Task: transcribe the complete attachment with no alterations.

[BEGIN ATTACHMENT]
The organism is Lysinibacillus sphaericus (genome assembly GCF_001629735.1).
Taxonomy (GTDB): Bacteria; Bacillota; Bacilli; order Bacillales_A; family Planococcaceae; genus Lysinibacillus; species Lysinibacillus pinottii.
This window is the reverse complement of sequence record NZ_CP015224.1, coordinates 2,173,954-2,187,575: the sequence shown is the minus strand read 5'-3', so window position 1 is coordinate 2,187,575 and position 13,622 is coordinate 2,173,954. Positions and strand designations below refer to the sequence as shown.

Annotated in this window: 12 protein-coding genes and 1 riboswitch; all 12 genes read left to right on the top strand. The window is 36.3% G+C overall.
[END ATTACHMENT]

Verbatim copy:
The organism is Lysinibacillus sphaericus (genome assembly GCF_001629735.1).
Taxonomy (GTDB): Bacteria; Bacillota; Bacilli; order Bacillales_A; family Planococcaceae; genus Lysinibacillus; species Lysinibacillus pinottii.
This window is the reverse complement of sequence record NZ_CP015224.1, coordinates 2,173,954-2,187,575: the sequence shown is the minus strand read 5'-3', so window position 1 is coordinate 2,187,575 and position 13,622 is coordinate 2,173,954. Positions and strand designations below refer to the sequence as shown.

Annotated in this window: 12 protein-coding genes and 1 riboswitch; all 12 genes read left to right on the top strand. The window is 36.3% G+C overall.